December #150 : Back to the Future - by Kellee Terrell

POZ - Health, Life and HIV
Subscribe to:
POZ magazine
Join POZ: Facebook MySpace Twitter Pinterest
Tumblr Google+ Flickr MySpace
POZ Personals
Sign In / Join

Back to home » Archives » POZ Magazine issues

Table of Contents

Gimme Shelter

The POZ and AIDSmeds Drug Chart

A Porn Star is Reborn

Rest for the Weary

A Herpes Drug Takes on HIV

Popping "the Pill"



Med Alerts

B Sharp

And We Quote

Kids Meds

Positive Thinking

Credit Karma

Strike a Pose

Back to the Future

Knights in Crown Heights

Reciprocity Is Real

MSM Unite!


Wolf at the Door

You Said It...

Editor's Letter-December 2008

Your Feedback-December 2008


GMHC Treatment Issues-December 2008

Most Popular Lessons

The HIV Life Cycle


Herpes Simplex Virus

Syphilis & Neurosyphilis

Treatments for Opportunistic Infections (OIs)

What is AIDS & HIV?

Hepatitis & HIV

Scroll down to comment on this story.

email print

December 2008

Back to the Future

by Kellee Terrell

Robin Langdale, Seattle, diagnosed in 1986
I would like to see more progress toward a cure or an AIDS vaccine. We are in a maintenance stage of the disease, and that is profitable and comfortable. Also, I hope that our society’s attitude will change. Right now, our country is so uptight. We must talk about things a majority of us might find uncomfortable, such as fear, denial, immortality, sex and drugs. Oh wait, did I just say S-E-X?

Alicia Lowe, San Jose, diagnosed in 2002
I would like to see people better educated about HIV and AIDS. When I talk to people about my HIV status, they automatically think I have AIDS—even after I try to explain to them what the difference is, they’re still confused. We all need to have good insurance to cover our medications and other health-related expenses. While the Ryan White CARE Act and ADAP are good—they just are not enough.

Monte Wolf, Washington, DC, diagnosed in 2004
We have to be a lot more creative about ways to reach people with regard to HIV prevention. As an activist and advocate, I have found that both HIV-positive and negative people are very responsive to and can gain insight and education from arts-based outreach such as theater, music, spoken word and film programs. It’s like getting your medicine without swallowing the huge bitter pill—no pun intended.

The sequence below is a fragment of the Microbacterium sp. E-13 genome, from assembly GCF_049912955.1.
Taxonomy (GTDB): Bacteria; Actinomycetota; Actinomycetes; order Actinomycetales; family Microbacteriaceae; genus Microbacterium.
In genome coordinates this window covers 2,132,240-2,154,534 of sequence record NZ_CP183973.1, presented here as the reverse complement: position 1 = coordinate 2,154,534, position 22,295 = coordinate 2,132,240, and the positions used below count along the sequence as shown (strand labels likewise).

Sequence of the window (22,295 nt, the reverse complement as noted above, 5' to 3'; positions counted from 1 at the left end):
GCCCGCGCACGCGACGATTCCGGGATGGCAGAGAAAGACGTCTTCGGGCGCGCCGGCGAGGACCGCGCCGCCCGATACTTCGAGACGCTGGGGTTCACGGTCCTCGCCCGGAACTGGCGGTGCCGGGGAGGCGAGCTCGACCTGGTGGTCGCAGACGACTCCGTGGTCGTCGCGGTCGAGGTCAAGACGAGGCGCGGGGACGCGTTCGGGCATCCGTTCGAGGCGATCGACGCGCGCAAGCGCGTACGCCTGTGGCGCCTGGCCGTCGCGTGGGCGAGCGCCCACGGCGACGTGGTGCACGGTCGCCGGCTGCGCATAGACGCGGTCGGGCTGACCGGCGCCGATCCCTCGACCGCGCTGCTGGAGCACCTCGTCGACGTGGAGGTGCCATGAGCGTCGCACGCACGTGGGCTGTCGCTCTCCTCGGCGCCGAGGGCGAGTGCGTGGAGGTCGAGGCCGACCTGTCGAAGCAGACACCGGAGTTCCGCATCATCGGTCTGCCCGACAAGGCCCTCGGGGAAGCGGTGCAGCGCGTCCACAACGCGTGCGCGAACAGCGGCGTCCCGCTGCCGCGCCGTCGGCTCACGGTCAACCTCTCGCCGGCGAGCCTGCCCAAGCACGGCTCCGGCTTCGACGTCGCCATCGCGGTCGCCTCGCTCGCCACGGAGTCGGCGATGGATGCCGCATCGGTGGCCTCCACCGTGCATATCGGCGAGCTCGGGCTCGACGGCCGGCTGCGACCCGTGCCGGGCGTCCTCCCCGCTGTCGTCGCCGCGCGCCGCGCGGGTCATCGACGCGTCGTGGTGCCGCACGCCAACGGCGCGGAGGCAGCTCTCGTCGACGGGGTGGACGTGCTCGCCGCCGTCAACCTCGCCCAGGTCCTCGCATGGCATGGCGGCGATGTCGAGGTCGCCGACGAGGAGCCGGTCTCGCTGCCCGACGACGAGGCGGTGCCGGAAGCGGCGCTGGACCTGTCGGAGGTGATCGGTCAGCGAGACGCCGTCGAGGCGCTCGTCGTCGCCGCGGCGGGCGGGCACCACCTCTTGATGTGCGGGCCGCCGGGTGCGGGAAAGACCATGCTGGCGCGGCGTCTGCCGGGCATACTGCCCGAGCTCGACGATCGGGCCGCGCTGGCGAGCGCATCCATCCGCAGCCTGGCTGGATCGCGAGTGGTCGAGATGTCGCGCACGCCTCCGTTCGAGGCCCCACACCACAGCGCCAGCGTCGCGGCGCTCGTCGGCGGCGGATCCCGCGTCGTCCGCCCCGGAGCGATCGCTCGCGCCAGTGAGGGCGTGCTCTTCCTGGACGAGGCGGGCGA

Johnny Guaylupo, Brooklyn, diagnosed in 1998
Hopefully in the year 2031 more doctors will feel comfortable enough to work with diverse com-munities and be able to speak about sensitive issues such as sex, drugs and homosexuality. Also, scientists should stay strong and united with the community to ultimately do what’s best for us—not for corporations. And most important, the AIDS community needs to stick together and continue the fight. If we do, then maybe when 2031 comes around, we’ll call AIDS a terrible disease that killed may people, but one we now have under control.

For more info, visit

Pages: 1 | 2

Search: 50th anniversary, 2031, AIDS2031,

Scroll down to comment on this story.


(will display; 2-50 characters)


(will NOT display)


(will display; optional)

Comment (500 characters left):

(Note: The POZ team reviews all comments before they are posted. Please do not include either ":" or "@" in your comment. The opinions expressed by people providing comments are theirs alone. They do not necessarily reflect the opinions of Smart + Strong, which is not responsible for the accuracy of any of the information supplied by people providing comments.)

Comments require captcha.
Please enter this number for verification:

| Posting Rules

Hide comments

Previous Comments:

  comments 1 - 2 (of 2 total)    

Mike Warner, scottsdale, 2008-12-26 01:01:46
will you tell me why they dont cure us all like they cured the man in germany treated for lukemea? ill tell you why they would put people like this lame magazine out of BUSINESS and the drug companies to

Ann Speirs, Berkeley, CA, 2008-12-20 14:09:11
AIDS intervention in resource-poor settings needs to be removed from a narrow pharma-medical solution and reframed in a broader cultural, social and public health context. For example, in many countries such as India bottle feeding an infant is simply not a realistic option for a positive mother because of the intense and unrelenting social stigma, as well as dietary beliefs and clean water issues, all of which have to be addressed.

comments 1 - 2 (of 2 total)    

[Go to top]

Facebook Twitter Google+ MySpace YouTube Tumblr Flickr Instagram
Quick Links
Current Issue

HIV Testing
Safer Sex
Find a Date
Newly Diagnosed
HIV 101
Disclosing Your Status
Starting Treatment
Help Paying for Meds
Search for the Cure
POZ Stories
POZ Opinion
POZ Exclusives
Read the Blogs
Visit the Forums
Job Listings
Events Calendar
POZ on Twitter

Ask POZ Pharmacist

Talk to Us
Did you participate in an event for National Black HIV/AIDS Awareness Day 2016?


more surveys
Contact Us
We welcome your comments!
[ about Smart + Strong | about POZ | POZ advisory board | partner links | advertising policy | advertise/contact us | site map]
© 2016 Smart + Strong. All Rights Reserved. Terms of use and Your privacy.
Smart + Strong® is a registered trademark of CDM Publishing, LLC.